Tuesday, December 27, 2016

The Season of Giving: Mississippi Midwifery, U.S. Civil War Coded Telegrams, Victims of the Grim Sleeper, and a Possible "Righteous" Couple

The end of the year is often called the "season of giving", when people are asked to contribute to worthy causes.  The worthy causes and projects listed below are asking not for your money but for your time, knowledge, and information.  Please read through them and see if you can help.

The American War Cemetery and Memorial at Margraten, Netherlands includes graves for 8,301 American soldiers and an additional 1,722 names listed on the Walls of the Missing.  The “Faces of Margraten” project, sponsored by the Foundation of United Adopters of American War Graves, has collected almost 4,100 photos of service members buried in Margraten or listed on Walls of the Missing since 2009.  The aim of the group is to remember U.S. soldiers buried in overseas American cemeteries and to commemorate the World War II liberators of the province of Limburg and of the Netherlands.

If you have a photo of a soldier buried or memorialized in Margarten, please consider submitting it via the site's contact page.  Information will be stored in the Fields of Honor database, where searches can be made for soldiers buried or memorialized in the American War Cemeteries in Margraten, Ardennes, and Henri-Chapelle.  The next public tribute will be in 2018.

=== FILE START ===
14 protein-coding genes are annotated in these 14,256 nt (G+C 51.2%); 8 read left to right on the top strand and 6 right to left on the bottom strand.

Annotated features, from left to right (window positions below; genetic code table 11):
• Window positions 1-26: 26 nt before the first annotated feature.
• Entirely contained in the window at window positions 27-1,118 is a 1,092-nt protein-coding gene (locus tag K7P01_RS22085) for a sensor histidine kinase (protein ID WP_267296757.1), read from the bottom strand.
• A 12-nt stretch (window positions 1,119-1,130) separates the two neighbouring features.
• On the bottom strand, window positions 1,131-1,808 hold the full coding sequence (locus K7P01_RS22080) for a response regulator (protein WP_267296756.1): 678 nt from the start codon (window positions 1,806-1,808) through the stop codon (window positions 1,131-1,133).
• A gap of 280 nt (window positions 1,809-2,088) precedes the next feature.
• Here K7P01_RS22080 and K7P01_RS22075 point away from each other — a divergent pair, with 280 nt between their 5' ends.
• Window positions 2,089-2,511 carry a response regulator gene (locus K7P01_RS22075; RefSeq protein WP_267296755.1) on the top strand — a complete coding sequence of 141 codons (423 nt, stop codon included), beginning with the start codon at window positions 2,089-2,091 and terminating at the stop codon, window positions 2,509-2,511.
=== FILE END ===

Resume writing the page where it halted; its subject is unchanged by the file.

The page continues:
Contributions of photographs are welcome at any time.  Photographs may also be submitted by mailing them to:
Stichting Verenigde Adoptanten Amerikaanse Oorlogsgraven
Loonsevaert 21
5171 LL Kaatsheuvel

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Gunnar Pudlatz of Hamburg, Germany is looking for witnesses or testimony on actions by his grandparents in the years 1939–1945.  He has about 930 letters his grandparents wrote to each other in the 1930's and 1940's, in which they talk about people being hidden.

Karl Kessler in 1937